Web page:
History of
Financial Technology


The Medici Bank was a financial institution created by the Medici family in Italy during the 15th century and was the largest and most respected bank in Europe during its prime. The bank, like any modern one, held deposits and made loans, dealt in bills of exchange, changed money and conducted business abroad. A notable contribution to future financial institutions pioneered by the Medici Bank was the development of the double-entry bookkeeping system in the general ledger for tracking debits and credits.


Opening in Philadelphia, the Bank of North America was the first fractional-reserve and private commercial bank to operate in the United States. It was conceived by Alexander Hamilton and modeled after the Bank of England. The Bank of North America was the first bank in the modern sense of the word. The bank was permitted to accept gold and silver coin for deposit and to issue banknotes in exchange. By 1783, Congress and several states including Massachusetts, enacted legislation allowing Americans to pay taxes with Bank of North America certificates. Within three years, the Bank was considered a creditworthy institution.


Many people might assume that it was Visa or MasterCard, but Diners Club was actually the first credit card. The card was created in 1949 by Frank X. McNamara, head of Hamilton Credit Corporation. The Diners Club card evolved from a simple idea—that it would be nice to have a substitute for cash or a checkbook that could be used at more than one place. The card functioned in what is referred to as a ‘closed-loop’ system, made up of the consumer, the merchant, and the issuer of the card. In this system, the issuer authorizes and handles all aspects of the transaction and settles directly with both the consumer and the merchant.

1959 - 1960

Stanley Dashew’s Databosser was a radical expansion to charge card embossing technology. Prior to his invention, creating embossed credit card plates was strictly a manual process where the operator used the keyboard to select individual characters at speeds from fifty to one hundred plates per hour. With the Databosser, production was up to one thousand embossed plates per hour made directly from punch cards or punch tape and later computers.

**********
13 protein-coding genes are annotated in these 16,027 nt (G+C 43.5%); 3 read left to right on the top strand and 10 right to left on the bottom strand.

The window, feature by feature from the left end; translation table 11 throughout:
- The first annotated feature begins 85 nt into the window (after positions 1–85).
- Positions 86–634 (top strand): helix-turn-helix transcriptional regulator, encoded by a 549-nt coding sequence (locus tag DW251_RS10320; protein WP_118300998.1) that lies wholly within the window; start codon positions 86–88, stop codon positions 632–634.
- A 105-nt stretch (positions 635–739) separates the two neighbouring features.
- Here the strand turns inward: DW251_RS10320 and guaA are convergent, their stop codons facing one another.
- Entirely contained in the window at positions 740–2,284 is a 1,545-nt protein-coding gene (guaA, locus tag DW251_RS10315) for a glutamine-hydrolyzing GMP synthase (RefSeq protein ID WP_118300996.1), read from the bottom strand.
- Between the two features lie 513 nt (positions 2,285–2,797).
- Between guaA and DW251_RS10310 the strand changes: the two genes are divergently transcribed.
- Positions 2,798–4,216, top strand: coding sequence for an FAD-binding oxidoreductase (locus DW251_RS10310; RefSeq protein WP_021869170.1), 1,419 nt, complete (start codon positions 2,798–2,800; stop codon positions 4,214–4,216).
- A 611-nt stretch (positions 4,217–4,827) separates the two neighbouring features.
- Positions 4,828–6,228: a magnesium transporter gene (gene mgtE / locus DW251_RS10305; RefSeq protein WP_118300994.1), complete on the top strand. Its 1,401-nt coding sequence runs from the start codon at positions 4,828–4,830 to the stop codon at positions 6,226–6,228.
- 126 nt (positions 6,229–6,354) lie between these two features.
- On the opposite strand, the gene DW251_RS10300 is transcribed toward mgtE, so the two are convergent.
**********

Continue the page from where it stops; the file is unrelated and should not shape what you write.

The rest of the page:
The general-purpose credit card was born in 1966, when Bank of America established the BankAmerica Service Corporation that franchised the BankAmericard brand (later to be known as Visa) to banks nationwide.

1970 - 1980

In late 1969 IBM created the first ISO based standards for the density and tracks for the magnetic strip. The first usage of a credit card with a magnetic strip occurred in 1970 during a joint pilot project by American Express, American Airlines and IBM at Chicago's O'Hare Airport. American Express issued hundreds of these new cards to frequent travelers in the Chicago area to make electronic payments for tickets and other services.

However it was not until 1980 that Bankamericard/Visa and MasterCharge adopted this technology to a large degree. The extra cost of $2 per card was justified by the growing rate of credit card fraud.


Earlier investment by Europe in chip technology leads to card transactions that can be approved at the point of purchase instead of over telecommunications networks. Known as Chip-and-PIN, it is the most secure type of credit card technology of its kind with over 80 countries offering the system. Instead of a signature being used for identity verification, it requires the card user to enter a four-digit Personal Identification Number (PIN) that must correspond to information contained in a computer chip embedded within the card.


Ongoing advancements in today’s financial technology allow banks to offer their customers convenient, time-saving and more economical methods to utilize financial services—such as the change from checks to debit/credit cards and automatic payments. The ongoing refinement of e-banking (electronic banking) and mobile banking provides a variety of attractive possibilities with worldwide connectivity for around-the-clock remote access to facilitate account inquiries, transaction services, and easy access to transaction data.